Modernism is a movement of change witnessed in the 20th century with the objective of evolving the architectural designs with the incorporation of technological advancements. The movement took forms such as society modernization, schools of design, and architectural designs. It is worth noting that modern architectural advancement is different from the classical architecture depicting the Vitruvian Ideals. Modernism gained its momentum during the Second World War.
Architecture of Antiquity
Deutscher Werbung bridged the gap between the Art and Craft Movement era and the Modernism in Europe. The developments started when the German Association of Architects, industrialists, and designers was formed in 1907 (Jeremiah, 2000). After the First World War, isolations created the need for experts to form the movement of Arts and Craft. However, the Second World War called for a more sophisticated methods and practices of handling construction and building activities. In the 20th century, Expressionism architectural movement dominated Western Europe (Gympel, 1996). The visual and performing arts employed the use of sculptures to elaborate concepts and conduct an analysis. The Rudolf Steiner's building called the Second Goetheanum in Switzerland used the sculptural design in its construction in 1926. The method applied aspects such as the use of novel materials, formal innovations, and unusual massing of bricks and biomorphic forms. Between 1914 and 1920, economic tumults severely impacted the architectural modernism negatively (Colquhoun, 2002). The number of modern built commissions reduced drastically. Funding became a problem, and many expressionist undertakings remained as mere documentation for a long time such as the Bruno Taut's project and Alpine Architecture. The use of film exhibitions and theater displays became handy in advancing the architectural imagination and conceptualization of designs. During this era, the use of bricks dominated constructions and was called the Brick Expressionism.
The onset of 1920's was characterized by the most building and designs attaining their reputation due to the magnificent technology, design, and skills used (Kostof, 1995). Some of the buildings that stirred the attention of economists and Expressionists included architectural artifacts such as the Le Corbusier in France, Walter Gropius, and the Ludwig Mies in Germany. Political pressure emanating from Russia in 1933 forced a transformation from modernism to a recessive traditionalist architectural form (Le Corbusier, 1931; Gropius, 1965). The shift was characterized by the amalgamation of modernism aspects with traditional methods. The use of machine aesthetics, technological incorporation, and new material testing was included in the processes of construction. The art decorations included evocative and exotic technologies (Sharp, 2002). Restrained forms with national images were used majorly in the United States of America. High-style architectural modernism designs did not become dominant for a long time in the dwelling residential buildings, but it was paramount when constructing commercial and institutional structures.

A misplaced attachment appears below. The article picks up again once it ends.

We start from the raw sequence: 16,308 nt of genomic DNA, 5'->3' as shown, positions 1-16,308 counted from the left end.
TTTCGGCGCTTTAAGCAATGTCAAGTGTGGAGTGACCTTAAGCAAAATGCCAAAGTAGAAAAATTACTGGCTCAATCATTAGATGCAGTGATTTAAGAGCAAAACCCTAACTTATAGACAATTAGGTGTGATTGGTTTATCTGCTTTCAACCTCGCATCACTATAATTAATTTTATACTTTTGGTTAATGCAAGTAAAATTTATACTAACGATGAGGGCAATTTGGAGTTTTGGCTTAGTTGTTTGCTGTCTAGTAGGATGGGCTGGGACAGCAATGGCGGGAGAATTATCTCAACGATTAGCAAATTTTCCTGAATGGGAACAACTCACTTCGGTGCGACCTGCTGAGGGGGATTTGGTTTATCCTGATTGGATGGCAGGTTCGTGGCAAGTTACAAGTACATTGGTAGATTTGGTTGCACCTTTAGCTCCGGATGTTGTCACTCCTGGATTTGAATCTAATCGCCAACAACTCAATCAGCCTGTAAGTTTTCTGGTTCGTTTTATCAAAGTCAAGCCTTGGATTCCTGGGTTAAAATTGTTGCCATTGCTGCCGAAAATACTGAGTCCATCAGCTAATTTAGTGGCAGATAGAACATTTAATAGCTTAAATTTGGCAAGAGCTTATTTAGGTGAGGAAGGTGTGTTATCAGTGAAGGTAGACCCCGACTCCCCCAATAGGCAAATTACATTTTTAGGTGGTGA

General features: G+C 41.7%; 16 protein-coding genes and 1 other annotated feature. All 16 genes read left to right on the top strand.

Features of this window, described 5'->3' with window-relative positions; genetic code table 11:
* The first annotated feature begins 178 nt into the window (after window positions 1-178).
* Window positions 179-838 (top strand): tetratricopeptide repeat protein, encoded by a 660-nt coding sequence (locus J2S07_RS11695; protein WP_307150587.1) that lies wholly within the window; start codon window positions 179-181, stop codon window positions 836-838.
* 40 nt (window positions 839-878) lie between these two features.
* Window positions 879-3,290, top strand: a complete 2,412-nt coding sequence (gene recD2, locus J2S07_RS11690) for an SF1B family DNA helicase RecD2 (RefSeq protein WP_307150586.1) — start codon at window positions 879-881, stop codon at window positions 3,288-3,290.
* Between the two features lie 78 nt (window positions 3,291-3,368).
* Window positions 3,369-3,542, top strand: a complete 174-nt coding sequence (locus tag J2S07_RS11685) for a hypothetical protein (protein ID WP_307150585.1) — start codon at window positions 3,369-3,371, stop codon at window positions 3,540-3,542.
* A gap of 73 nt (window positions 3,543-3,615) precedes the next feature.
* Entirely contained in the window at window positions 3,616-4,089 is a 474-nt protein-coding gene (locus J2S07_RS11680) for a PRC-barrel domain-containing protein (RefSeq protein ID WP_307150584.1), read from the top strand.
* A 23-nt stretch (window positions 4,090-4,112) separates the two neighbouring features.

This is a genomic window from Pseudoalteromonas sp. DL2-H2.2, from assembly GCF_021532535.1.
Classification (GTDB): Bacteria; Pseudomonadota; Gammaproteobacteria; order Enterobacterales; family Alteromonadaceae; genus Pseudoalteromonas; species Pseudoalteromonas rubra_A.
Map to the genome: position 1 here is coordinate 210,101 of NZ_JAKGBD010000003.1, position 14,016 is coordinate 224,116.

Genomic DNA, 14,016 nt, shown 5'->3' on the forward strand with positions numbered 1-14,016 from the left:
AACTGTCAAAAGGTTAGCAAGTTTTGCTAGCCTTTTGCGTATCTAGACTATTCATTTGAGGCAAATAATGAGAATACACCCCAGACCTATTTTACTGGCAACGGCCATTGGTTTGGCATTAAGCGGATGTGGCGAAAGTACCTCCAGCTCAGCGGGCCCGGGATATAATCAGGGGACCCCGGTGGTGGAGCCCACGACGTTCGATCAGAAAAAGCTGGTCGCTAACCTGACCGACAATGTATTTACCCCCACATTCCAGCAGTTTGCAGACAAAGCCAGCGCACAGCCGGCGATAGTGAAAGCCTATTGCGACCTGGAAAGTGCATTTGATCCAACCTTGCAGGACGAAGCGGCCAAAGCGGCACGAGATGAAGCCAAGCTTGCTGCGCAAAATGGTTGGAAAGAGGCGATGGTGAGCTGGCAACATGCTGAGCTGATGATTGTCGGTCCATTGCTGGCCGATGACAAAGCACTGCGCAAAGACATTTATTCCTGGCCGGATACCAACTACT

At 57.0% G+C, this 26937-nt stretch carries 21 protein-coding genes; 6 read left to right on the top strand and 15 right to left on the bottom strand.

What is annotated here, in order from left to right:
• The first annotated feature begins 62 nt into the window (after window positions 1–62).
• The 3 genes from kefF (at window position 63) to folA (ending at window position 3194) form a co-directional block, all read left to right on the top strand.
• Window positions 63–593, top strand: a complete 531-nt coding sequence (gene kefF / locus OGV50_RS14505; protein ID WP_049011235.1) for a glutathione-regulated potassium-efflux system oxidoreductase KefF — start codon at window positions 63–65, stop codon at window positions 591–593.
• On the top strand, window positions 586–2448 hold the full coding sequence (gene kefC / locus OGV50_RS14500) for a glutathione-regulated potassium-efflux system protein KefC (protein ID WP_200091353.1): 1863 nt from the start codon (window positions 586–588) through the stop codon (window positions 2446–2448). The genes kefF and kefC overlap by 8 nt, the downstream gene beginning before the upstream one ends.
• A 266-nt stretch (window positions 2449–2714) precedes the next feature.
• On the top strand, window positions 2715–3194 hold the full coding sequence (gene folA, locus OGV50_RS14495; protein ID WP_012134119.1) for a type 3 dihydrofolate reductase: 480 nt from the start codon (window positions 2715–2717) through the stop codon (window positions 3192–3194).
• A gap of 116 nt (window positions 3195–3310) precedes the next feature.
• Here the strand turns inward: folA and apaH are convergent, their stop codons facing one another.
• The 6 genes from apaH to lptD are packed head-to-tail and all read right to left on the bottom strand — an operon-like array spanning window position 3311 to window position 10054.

More high-quality buildings were constructed during the inter-war period in European Cities such as Berlin, Vienna, and Rotterdam. The Berlin Housing Estates set the standards to the world when it was constructed during the inter-war time. Today, such buildings are still considered as national archeological, political, and organizational achievements. However, the search for new models to advance achievements did not stop. In Berlin, state-initiated housing construction models resulted in the construction of the magnificent Greater Berlin. Conversely, not all modernism activities were successful. In the early 1970's, some of the architectural modernism structures were destroyed to pave the way for large-scale constructions because some depicted great failures (Henket, 2002). Applying the same principles of residential housing budgets was not successful. However, the desire to creating a better and advanced architectural analogy remained within any new design created by economists and architects.
Since the 19th century, the world started to feel the need to assimilate modern technology in building and construction practices and developed theories of design. By the 20th century, modernism in architectural development engulfed the expectations as the building became more sophisticated and magnificent. However, challenges were faced, and traditional methods had to be brought on board. The desire to have a more technology oriented architectural design continued to dominate construction.
Colquhoun, A. (2002). Modern architecture. Oxford: Oxford University Press.
Greenhalgh, P. (1990). Modernism in Design. London: Reaktion.
Gropius, W. (1965). The new architecture and the Bauhaus (Vol. 21). Cambridge, MA: MIT Press.
Gympel, J. (1996). The story of architecture: from antiquity to the present. New York: Konemann, 1996.
Henket, H. J. (2002). Modernity, Modernization, and Modern Movement. Rotterdam: 010 Publishers.
Jeremiah, D. (2000). Emergency, Economy, and Modernization. Manchester: Manchester University Press.
Jeremiah, D. (1999). Modernism in Design. Manchester: Manchester University Press.
Kostof, S. (1995). A history of architecture: settings and rituals. New York: Oxford University Press.
Le Corbusier. (1931). Towards a new architecture. North Chelmsford, MA: Courier Corporation.
Sharp, D. (2002). Twentieth Century Architecture: A Visual History Image. Melbourne: Publishing Group.
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